Sunday, February 10, 2013

Good Music Goes Up

Is there anything u want?
Paul: go up in the sky
What do u mean?
Paul: (pointing upward) Good music goes up

A relative asked Paul this in early January , and now it seems so very poignant as he weakens, loses interest in food, and draws into that perpetual ball-shaped position .


Brian Wilson and Van Dyke Parks, and the Beach Boys, won their first ever Grammy today for best Historic Album.

Paul loved, loved (!) Brian's music. He wrote about Smile in 1993, for the restart of Crawdaddy Magazine, (some of Smile was included in the newly released Good Vibrations boxset):

"Putting aside the myth (which David Anderle and I certainly helped create, in our published conversation way back a long time ago) of the genius artist frustrated on the brink of his greatest masterwork, these tracks are clearly the work of someone very stoned, a powerful creative artist very much under the influence of marijuana and amphetamines. He was also stoned on power, the power of having the money and the reputation, the intelligence and the talent and the fear/respect of the people around you, that allows you to do whatever you feel like, whatever you think of. And of course the people around him, the witnesses to his "genius", David Anderle, Van Dyke Parks, Derek Taylor, the journalists like myself, were also very stoned.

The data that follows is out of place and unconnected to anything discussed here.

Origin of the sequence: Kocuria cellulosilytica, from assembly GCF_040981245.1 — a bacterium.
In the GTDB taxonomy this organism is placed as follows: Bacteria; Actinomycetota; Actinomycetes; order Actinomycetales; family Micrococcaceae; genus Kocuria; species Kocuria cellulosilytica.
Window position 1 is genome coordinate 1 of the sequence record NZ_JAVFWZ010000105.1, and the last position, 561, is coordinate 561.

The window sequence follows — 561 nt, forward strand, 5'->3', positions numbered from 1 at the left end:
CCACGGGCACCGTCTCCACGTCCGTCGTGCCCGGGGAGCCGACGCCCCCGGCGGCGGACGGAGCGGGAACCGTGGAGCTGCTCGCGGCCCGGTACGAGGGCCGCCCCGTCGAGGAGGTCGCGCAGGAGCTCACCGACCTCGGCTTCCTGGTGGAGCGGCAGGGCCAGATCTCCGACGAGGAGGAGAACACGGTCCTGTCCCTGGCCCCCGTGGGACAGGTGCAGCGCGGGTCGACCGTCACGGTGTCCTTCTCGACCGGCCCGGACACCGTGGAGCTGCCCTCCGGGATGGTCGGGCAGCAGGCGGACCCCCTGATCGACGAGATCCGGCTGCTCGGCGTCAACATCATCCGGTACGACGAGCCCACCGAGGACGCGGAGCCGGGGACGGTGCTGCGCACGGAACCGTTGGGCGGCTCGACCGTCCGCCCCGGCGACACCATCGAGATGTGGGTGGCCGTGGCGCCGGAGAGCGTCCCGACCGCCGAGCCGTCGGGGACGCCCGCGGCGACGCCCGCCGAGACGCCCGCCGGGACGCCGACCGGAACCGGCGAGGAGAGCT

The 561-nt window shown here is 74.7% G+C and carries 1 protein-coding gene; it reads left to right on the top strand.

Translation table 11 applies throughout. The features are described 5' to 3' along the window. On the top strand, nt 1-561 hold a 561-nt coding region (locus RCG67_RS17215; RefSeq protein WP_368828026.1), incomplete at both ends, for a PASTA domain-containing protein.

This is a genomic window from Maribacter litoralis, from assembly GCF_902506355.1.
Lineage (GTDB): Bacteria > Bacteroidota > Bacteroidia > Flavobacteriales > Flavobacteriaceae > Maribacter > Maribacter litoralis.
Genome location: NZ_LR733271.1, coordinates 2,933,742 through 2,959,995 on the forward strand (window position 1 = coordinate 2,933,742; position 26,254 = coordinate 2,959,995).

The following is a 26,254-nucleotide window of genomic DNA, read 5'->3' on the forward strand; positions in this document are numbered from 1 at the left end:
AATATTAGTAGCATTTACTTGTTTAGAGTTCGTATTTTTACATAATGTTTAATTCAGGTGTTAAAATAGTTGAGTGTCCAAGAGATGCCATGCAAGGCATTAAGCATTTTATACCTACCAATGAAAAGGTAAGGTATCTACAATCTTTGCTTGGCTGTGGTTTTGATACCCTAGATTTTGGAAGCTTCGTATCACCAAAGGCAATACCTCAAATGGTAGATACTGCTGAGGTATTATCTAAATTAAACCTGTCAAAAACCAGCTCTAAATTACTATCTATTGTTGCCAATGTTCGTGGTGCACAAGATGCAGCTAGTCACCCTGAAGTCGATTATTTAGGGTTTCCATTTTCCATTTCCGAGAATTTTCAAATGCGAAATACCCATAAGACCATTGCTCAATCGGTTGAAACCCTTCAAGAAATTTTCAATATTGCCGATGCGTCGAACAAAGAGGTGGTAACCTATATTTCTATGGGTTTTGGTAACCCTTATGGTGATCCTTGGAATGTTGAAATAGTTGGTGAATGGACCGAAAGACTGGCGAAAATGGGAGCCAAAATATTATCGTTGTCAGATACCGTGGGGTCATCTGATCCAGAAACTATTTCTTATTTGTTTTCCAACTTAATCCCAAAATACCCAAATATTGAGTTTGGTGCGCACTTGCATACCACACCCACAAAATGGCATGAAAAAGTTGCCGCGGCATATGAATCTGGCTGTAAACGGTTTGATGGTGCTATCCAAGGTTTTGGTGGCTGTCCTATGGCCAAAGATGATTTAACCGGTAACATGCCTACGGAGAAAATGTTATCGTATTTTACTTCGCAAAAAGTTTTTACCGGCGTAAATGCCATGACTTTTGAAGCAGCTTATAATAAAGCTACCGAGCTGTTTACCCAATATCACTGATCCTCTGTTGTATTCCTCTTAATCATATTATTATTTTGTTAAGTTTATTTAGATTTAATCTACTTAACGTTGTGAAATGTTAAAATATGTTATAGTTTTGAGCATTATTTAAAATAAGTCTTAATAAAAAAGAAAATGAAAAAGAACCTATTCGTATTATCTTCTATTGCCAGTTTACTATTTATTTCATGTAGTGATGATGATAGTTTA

There are moments of great sensitivity and deep feeling on the Smile tracks (notably Brian's vocal performances on "Wonderful" and "Surf's Up"), but in it's overall character it is not at all a heart album ( as Pet Sounds certainly is); rather it is, and was clearly meant to be, a sort of three-ring circus of flashy musical ideas and avant-garde entertainment. Many of the tracks contain brief segments of truly extraordinary beauty and musical originality (it was hearing some of these tracks as acetates, that got me and other visitors so excited)."

And from pg 149 of How Deep Is The Ocean: Brian Wilson and the Beach Boys, Paul writes about the magnificent Surf's Up the penultimate song on Smile:

"....Am I babbling? This song does that to me, reduces me to pure feelings with millions of specific images loosely attached, floating by, all contradictory and all true at the moment that I see and feel them."


Today when I told Paul that Brian had won his first Grammy, and for Smile, he opened his eyes for a second,  looked up at me and said "good."


  1. It was Paul who directly started me on a long never ending obsession with the Smile music. His ability to write from the heart and shoot direct darts of his love and experience of the music he appreciated into the minds of his readers remains unequalled in the world of music journalism. There will forever only be one Paul.